Used Lexus NX review
A full used buyer’s guide on the Lexus NX covering the NX Mk1 (2015-date)
Compact SUVs have become extremely popular in the UK in recent years, with a whole raft of car makers entering the fray. One of the slightly left-field options is the Lexus NX, which stands out from the crowd and almost always comes with hybrid technology, which allows it to offer excellent performance with decent fuel economy.
When the NX 300h arrived in 2014 it offered a 2.5-litre petrol engine backed up by an electric motor. The result was a combined output of 195bhp, yet CO2 emissions were pegged at just 116g/km, while 56mpg was officially within reach.
Changes to economy-testing methods have seen those figures become less impressive, but that doesn’t stop the Lexus from providing an intriguing and unique proposition in a crowded segment.
- Lexus NX Mk1 (2015-date) - With sharp styling, a classy, well built cabin and masses of goodies fitted as standard, the NX could be all the premium compact SUV you’ll ever need.
The Lexus NX arrived in the UK in October 2014, priced from £29,945. That was for the front-wheel-drive NX 300h S, which was offered alongside the all-wheel-drive SE, Luxury, F Sport and Premier.
By March 2015 the petrol/electric hybrid NX 300h had been joined by the 235bhp 2.0-litre turbocharged petrol-engined NX 200t, in all-wheel-drive F Sport trim.
A facelifted NX went on sale in November 2017, with updated exterior styling and recalibrated suspension; six months later a Sport edition joined the range.
The NX line-up was cut down to just NX trim plus F Sport and Takumi editions in January 2019, with option packs available on the NX and F Sport. A Premium Sport trim was added in February 2020.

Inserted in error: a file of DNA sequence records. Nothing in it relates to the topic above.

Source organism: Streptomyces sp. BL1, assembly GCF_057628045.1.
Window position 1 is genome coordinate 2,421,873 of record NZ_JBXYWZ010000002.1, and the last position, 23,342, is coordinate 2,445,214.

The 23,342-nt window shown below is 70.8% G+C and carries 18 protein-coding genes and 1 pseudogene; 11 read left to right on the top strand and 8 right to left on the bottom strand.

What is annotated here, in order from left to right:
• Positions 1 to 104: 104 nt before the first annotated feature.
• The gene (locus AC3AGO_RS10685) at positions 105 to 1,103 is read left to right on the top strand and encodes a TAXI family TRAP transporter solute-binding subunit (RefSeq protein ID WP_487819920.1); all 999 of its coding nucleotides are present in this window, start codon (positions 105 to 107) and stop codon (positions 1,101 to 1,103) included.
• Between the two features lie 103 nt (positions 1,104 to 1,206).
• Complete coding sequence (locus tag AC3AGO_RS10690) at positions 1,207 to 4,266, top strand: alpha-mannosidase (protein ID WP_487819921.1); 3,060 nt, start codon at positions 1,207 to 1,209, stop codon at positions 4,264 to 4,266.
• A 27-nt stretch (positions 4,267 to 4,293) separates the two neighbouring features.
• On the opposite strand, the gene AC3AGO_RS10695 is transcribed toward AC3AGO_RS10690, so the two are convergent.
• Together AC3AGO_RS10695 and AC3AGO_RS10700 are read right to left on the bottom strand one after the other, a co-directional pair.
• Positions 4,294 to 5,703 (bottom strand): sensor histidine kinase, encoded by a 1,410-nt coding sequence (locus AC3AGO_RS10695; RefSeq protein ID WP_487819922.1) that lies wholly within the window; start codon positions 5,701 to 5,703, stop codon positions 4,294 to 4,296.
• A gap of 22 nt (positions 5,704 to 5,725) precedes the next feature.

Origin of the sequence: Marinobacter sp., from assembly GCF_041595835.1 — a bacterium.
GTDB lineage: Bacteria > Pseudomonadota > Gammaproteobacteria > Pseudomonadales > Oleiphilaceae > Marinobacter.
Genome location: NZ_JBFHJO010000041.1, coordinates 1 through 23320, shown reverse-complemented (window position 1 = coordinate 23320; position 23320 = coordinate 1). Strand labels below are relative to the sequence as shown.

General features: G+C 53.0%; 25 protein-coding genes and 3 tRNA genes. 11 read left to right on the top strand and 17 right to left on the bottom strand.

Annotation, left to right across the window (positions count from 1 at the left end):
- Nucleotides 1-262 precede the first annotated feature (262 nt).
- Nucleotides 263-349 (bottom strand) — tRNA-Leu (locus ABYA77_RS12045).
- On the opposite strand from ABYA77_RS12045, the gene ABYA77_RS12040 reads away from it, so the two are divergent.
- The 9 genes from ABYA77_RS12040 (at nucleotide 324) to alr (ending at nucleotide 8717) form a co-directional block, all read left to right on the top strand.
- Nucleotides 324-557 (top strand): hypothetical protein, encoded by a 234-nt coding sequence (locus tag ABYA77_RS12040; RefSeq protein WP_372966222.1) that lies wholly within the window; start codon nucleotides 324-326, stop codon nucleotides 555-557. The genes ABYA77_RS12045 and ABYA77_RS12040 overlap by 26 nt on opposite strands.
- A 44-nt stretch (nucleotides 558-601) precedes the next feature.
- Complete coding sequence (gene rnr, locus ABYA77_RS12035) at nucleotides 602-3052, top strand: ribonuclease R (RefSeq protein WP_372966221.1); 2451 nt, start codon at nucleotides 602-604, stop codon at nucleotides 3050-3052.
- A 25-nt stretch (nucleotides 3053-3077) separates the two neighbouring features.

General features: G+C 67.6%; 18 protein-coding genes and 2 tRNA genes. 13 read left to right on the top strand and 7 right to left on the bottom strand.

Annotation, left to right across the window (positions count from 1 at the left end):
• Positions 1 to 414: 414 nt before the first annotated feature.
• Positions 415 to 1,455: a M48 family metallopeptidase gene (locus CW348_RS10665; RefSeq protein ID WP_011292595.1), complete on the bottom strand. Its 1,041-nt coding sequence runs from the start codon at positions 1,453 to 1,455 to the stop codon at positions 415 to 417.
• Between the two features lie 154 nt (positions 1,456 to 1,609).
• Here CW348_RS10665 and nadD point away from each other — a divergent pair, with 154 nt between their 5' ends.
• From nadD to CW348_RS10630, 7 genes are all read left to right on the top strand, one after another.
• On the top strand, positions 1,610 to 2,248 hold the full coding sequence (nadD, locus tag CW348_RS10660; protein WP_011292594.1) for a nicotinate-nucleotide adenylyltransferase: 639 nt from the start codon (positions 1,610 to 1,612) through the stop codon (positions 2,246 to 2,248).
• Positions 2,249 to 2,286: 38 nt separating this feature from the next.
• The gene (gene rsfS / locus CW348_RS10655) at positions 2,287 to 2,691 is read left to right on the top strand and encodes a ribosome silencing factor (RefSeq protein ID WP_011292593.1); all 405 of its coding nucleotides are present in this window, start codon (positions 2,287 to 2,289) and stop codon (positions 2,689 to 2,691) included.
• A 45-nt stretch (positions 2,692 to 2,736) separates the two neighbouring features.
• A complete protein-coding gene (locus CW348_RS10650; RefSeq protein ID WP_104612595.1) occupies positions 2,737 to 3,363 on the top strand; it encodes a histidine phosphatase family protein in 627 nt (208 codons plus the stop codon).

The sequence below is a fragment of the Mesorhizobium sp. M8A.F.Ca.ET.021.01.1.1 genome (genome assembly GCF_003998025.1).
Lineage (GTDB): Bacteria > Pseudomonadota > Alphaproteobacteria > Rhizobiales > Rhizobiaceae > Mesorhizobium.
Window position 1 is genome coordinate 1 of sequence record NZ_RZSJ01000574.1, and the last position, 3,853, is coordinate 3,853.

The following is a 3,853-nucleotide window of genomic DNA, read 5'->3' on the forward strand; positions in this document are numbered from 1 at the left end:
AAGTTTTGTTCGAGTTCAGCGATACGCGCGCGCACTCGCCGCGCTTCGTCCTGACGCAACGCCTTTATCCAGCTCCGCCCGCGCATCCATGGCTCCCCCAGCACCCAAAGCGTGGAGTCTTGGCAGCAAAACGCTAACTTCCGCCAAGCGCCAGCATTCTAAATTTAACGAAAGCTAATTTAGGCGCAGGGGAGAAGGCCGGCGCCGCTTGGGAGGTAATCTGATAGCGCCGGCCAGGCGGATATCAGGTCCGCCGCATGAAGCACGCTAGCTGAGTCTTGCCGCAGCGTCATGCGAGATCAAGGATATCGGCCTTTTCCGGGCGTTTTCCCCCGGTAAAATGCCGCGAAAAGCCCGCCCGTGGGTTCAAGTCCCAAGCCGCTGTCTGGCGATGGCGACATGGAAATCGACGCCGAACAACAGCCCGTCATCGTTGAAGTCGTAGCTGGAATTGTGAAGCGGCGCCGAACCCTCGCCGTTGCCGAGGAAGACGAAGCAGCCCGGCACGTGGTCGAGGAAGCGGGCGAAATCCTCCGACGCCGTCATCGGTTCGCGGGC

Which one should I buy?
The chances are that you’ll buy an NX 300h because the NX 200t is incredibly rare, so it’s just a question of picking your colour and a trim level. Lexus always packs its cars with kit, and the NX is no different. Even the entry-level S comes with dual-zone climate control, adaptive cruise control, 17-inch alloys, an eight-speaker hi-fi, DAB radio, electric folding door mirrors, LED headlights and Drive Mode Select.
The SE adds all-wheel drive, automatic wipers and heated front seats, while the Luxury brings privacy glass, parking sensors and electric adjustment for the front seats. The F Sport gets racier styling inside and out (including sports seats), firmer suspension and an electrically operated tailgate.
The range-topping Premier features an upgraded hi-fi, heated and ventilated front seats, premium navigation, around-view cameras, a heated steering wheel and additional driver-assistance systems.
Alternatives to the Lexus NX
As a mid-sized SUV, the Lexus NX is pitched squarely against a raft of higher-profile and very capable rivals. However, these are generally powered by petrol or diesel engines; in the segment there have been few hybrid options until recently, when plug-ins have become more commonplace.
The Range Rover Evoque is very easy to like with its tidy on-road manners and classy cabin, while the similarly sized Land Rover Discovery Sport offers seven seats. The Jaguar F-Pace is another desirable mid-sized SUV, as is the Volvo XC60, which is every bit as safe as you’d expect.
What to look for
All NXs come with 18-inch wheels apart from the S, which consequently has a ride that’s less harsh thanks to its small alloys.
From September 2020 all NXs came with intelligent parking sensors, which automatically apply the brakes if the car is likely to hit something.